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Locating the Provigo in Sept-Iles
by Dawne Carleton

I arrived in Sept-Iles on August 10th, 2005 to participate in scale:human as well as in a related dance project. During the ten days that I was in the city, trips to two of Sept-Iles’ grocery stores became opportunities for me to sense and reflect upon my relationship to space.

August 12th, 2005 - journal entry
Last night, Julie drove me to get groceries. As we were leaving the Metro supermarket, she told me about an acquaintance of hers who had noticed that he doesn’t need to orient himself at all when he goes shopping at the Provigo in Sept-Iles because it is identical to the Provigo in his home town.


I’ve noticed it, too: orientation in these cloned stores is too easy. It is subtly unnerving to be in a new or different place and not need to make an effort to orient oneself to it. In fact, we’re still orienting ourselves, it’s just that the part of our process of choosing and finding our bearings in space which relates to a specific place has been rendered obsolete. Instead, we are in a transferrable relationship with the store’s merchandising strategy; the corporation takes the place of place. The problem with taking place out of our relationship with space is that we are place. We exist as part of the ecosystem in a located way in the body. When we take the place out of our relationship with space, we’re removing a part of ourselves and our ability to be in that relationship. Literally, we’re not grounded.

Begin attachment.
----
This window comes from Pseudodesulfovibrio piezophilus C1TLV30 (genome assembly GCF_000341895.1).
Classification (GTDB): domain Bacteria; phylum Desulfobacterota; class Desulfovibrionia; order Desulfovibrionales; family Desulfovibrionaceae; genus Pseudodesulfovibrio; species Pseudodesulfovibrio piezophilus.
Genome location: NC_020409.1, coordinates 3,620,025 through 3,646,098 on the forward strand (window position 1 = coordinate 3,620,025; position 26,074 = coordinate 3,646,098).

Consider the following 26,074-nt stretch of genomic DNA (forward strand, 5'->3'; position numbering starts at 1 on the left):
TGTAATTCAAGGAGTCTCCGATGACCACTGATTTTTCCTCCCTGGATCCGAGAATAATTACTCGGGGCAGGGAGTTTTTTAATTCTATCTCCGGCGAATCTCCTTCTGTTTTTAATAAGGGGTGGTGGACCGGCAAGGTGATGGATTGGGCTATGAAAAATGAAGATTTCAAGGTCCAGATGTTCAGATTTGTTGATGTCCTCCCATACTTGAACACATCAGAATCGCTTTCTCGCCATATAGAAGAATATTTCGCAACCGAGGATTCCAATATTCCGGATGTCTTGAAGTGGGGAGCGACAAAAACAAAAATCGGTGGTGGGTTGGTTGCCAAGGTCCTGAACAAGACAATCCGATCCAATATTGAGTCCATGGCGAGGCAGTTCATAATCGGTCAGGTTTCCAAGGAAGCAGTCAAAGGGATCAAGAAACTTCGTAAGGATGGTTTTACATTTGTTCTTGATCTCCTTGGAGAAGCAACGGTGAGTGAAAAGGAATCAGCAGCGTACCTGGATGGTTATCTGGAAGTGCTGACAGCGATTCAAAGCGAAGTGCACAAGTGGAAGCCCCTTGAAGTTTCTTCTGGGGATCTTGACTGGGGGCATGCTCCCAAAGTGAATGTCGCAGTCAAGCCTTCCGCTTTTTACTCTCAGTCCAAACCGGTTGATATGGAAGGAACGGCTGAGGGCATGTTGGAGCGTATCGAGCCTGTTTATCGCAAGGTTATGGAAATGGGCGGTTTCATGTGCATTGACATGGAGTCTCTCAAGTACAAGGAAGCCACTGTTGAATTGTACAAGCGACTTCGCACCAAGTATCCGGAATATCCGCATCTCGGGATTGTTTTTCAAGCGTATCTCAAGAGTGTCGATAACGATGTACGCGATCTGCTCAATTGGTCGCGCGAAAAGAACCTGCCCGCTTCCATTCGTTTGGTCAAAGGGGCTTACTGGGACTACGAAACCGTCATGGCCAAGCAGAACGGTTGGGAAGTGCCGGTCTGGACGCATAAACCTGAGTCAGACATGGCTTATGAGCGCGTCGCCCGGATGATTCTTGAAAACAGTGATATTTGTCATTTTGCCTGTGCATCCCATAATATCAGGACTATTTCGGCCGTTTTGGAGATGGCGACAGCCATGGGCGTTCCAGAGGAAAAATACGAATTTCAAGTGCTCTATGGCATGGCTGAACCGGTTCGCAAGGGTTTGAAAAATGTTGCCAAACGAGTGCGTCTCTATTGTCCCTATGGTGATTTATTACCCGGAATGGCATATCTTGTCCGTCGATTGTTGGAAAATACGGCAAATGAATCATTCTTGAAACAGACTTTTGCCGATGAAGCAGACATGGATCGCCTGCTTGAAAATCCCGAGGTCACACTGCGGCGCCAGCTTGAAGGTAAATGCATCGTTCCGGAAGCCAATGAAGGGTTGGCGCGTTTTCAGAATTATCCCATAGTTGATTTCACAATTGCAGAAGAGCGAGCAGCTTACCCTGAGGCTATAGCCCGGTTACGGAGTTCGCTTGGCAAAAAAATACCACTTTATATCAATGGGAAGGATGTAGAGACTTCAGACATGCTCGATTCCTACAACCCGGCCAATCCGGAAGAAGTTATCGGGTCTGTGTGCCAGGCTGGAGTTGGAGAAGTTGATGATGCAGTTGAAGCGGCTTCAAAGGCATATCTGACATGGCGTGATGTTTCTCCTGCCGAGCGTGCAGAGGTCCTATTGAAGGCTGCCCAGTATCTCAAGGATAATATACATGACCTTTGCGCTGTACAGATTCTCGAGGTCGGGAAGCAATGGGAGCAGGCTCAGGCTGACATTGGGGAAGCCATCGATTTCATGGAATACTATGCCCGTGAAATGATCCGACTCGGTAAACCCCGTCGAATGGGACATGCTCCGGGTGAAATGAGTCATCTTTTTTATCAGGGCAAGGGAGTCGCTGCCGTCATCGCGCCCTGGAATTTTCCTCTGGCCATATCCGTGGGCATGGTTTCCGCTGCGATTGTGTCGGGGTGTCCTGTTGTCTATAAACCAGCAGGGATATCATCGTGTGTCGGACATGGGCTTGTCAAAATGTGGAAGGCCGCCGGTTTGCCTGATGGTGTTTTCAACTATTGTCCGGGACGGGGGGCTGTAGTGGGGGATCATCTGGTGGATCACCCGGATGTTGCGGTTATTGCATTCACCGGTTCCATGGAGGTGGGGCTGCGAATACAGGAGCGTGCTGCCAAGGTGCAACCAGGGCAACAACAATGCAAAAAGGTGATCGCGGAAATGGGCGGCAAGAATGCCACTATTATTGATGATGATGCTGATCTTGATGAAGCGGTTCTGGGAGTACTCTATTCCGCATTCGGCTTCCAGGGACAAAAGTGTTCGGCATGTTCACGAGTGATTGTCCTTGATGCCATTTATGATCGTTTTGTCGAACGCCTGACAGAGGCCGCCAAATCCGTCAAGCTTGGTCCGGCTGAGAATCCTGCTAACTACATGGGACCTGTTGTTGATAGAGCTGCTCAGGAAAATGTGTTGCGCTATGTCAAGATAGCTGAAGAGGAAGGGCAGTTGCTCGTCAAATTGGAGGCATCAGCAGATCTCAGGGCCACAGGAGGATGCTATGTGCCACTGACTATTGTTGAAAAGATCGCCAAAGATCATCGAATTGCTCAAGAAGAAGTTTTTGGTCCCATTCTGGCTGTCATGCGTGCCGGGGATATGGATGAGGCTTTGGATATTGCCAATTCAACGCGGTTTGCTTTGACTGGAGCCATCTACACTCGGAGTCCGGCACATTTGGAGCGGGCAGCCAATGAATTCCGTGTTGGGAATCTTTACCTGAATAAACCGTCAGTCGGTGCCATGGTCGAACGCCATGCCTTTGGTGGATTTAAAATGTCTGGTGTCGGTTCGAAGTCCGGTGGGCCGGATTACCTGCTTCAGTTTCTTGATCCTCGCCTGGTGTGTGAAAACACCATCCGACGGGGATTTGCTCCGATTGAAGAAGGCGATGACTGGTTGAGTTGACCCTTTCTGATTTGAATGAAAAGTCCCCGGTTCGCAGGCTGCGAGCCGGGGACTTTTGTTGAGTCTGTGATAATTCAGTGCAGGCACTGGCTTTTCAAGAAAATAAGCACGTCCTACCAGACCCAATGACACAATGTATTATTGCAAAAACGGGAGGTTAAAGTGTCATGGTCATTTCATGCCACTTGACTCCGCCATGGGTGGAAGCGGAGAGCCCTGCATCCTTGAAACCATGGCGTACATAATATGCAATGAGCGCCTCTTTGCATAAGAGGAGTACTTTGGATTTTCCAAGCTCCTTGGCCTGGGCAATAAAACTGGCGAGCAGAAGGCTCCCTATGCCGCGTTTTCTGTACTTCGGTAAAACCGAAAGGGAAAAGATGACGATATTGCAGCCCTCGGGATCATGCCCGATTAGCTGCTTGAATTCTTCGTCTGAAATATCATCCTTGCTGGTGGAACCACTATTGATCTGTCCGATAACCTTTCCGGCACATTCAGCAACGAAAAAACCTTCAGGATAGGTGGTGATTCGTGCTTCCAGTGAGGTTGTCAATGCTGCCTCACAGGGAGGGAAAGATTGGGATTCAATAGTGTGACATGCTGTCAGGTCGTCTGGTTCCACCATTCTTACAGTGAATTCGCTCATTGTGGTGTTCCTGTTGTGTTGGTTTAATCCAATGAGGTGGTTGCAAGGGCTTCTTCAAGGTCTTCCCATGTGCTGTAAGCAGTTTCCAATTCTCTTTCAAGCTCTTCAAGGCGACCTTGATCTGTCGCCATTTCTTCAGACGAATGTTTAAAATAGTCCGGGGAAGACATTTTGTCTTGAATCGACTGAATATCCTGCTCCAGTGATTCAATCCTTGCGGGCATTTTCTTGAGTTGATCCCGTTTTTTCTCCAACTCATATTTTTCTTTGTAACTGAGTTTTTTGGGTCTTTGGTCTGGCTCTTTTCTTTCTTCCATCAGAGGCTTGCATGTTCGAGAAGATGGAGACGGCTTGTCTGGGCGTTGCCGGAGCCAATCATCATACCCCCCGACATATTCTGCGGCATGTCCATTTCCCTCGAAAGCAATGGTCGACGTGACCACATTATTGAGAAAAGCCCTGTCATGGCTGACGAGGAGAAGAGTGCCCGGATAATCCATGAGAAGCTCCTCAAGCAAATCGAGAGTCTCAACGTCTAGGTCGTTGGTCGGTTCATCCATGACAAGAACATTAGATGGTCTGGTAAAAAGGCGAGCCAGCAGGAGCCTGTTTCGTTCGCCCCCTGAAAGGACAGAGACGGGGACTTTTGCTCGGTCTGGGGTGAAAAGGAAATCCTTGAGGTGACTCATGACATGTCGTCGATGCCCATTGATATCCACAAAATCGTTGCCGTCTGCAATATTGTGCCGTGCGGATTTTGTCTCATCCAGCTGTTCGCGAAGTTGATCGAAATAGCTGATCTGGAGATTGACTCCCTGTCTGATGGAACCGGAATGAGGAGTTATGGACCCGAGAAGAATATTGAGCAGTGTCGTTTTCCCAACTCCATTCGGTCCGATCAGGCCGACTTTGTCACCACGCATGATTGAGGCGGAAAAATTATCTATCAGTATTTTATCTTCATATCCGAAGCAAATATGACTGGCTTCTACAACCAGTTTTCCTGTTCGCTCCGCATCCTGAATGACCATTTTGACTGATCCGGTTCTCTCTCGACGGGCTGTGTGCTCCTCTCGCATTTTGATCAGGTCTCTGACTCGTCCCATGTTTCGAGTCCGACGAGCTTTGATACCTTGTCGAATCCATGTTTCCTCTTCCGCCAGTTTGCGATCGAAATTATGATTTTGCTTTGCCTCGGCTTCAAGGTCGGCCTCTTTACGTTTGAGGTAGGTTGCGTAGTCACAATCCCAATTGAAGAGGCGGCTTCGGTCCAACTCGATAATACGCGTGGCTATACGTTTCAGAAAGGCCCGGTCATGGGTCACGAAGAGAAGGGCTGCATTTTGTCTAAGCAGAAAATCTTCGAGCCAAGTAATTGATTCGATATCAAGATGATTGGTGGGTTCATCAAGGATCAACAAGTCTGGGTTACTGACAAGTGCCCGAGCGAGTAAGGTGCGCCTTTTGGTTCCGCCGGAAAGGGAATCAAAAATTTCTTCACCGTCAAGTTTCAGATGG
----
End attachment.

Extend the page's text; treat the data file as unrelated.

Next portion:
Two days later, I went into the Provigo at Laure Boulevard and Regnault. It was my first time in a Provigo. Although the similarities to my neighbourhood Loblaws (Provigo’s sister company) back in Toronto were obvious, there were also many differences. I definitely had to orient myself, and in a very particular way.

The elements that differentiated this Provigo from the Loblaws stores I know were specific to this Provigo for me because it was the first time that I was encountering them, yet I found that I was still not orienting myself in relation to place. Being in this type of environment has taught me how to sense that it was designed not in relation to its location but as a function of marketing[1]. I feel this on a store-wide level as a synthesis of information from many different sensory systems and I also feel it in relation to specific elements within the store; for example, although the baskets of Ontario peaches were to the left of the door as I walked in, they seemed primarily in some kind of precisely calculated ‘promo spot A’. And so even as I engaged in forming a new understanding of my environment in order to find what I needed, I oriented myself not to place, but to a new placeless corporate space within a known one. The only element in the store that truly oriented me was the simple presence of the French language, locating me only in the province of Quebec.

On August 16th, I went to the Provigo again, and I ran into Hugo, a man I had met a few nights earlier at Chez Louis tavern. It was in that moment that the Provigo started to become the Provigo in Sept-Iles for me. It felt like going from black and white to Technicolor, from parts to whole.

The sensory actions that we perform in order to orient ourselves - to place ourselves - are the basis upon which we are able to engage in our most functional activities, like finding food, even in a modern grocery store. These activities in turn form a kind of grid upon which our relationship to place, or human scale map, can establish itself.

In spaces that seem disconnected from place, our relationships with others reinforce our inherent sense of place, allowing us to be more fully present and to locate ourselves.



Footnote 1: Here I have used Lisa Nelson's idea of the body "train[ing] itself in feedback with the environment" from Jeroen Peeters' "Dialogue with Lisa Nelson on Communication with Objects", which is now part of Peeters' "Materials, Dialogues and Observations on Proximity, Walking about Connexive #1: Vera Mantero" at http://www.sarma.be/text.asp?id=977











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